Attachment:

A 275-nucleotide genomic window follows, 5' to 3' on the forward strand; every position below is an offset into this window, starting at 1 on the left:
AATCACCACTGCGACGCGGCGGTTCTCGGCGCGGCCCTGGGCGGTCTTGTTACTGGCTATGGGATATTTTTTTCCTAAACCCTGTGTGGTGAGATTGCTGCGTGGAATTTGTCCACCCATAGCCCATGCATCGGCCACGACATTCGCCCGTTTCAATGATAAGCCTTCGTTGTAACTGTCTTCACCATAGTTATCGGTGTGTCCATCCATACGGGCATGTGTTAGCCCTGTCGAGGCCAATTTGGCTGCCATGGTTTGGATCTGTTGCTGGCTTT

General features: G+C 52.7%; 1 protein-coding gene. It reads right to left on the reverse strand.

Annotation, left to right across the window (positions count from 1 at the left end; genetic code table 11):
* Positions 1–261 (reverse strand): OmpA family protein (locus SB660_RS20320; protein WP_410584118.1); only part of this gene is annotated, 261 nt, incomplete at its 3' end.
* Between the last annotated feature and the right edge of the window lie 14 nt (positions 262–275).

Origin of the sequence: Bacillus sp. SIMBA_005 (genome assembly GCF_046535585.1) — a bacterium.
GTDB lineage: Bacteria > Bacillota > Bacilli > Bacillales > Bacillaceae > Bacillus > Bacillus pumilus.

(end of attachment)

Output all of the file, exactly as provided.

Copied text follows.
A 275-nucleotide genomic window follows, 5' to 3' on the forward strand; every position below is an offset into this window, starting at 1 on the left:
AATCACCACTGCGACGCGGCGGTTCTCGGCGCGGCCCTGGGCGGTCTTGTTACTGGCTATGGGATATTTTTTTCCTAAACCCTGTGTGGTGAGATTGCTGCGTGGAATTTGTCCACCCATAGCCCATGCATCGGCCACGACATTCGCCCGTTTCAATGATAAGCCTTCGTTGTAACTGTCTTCACCATAGTTATCGGTGTGTCCATCCATACGGGCATGTGTTAGCCCTGTCGAGGCCAATTTGGCTGCCATGGTTTGGATCTGTTGCTGGCTTT

General features: G+C 52.7%; 1 protein-coding gene. It reads right to left on the reverse strand.

Annotation, left to right across the window (positions count from 1 at the left end; genetic code table 11):
* Positions 1–261 (reverse strand): OmpA family protein (locus SB660_RS20320; protein WP_410584118.1); only part of this gene is annotated, 261 nt, incomplete at its 3' end.
* Between the last annotated feature and the right edge of the window lie 14 nt (positions 262–275).

Origin of the sequence: Bacillus sp. SIMBA_005 (genome assembly GCF_046535585.1) — a bacterium.
GTDB lineage: Bacteria > Bacillota > Bacilli > Bacillales > Bacillaceae > Bacillus > Bacillus pumilus.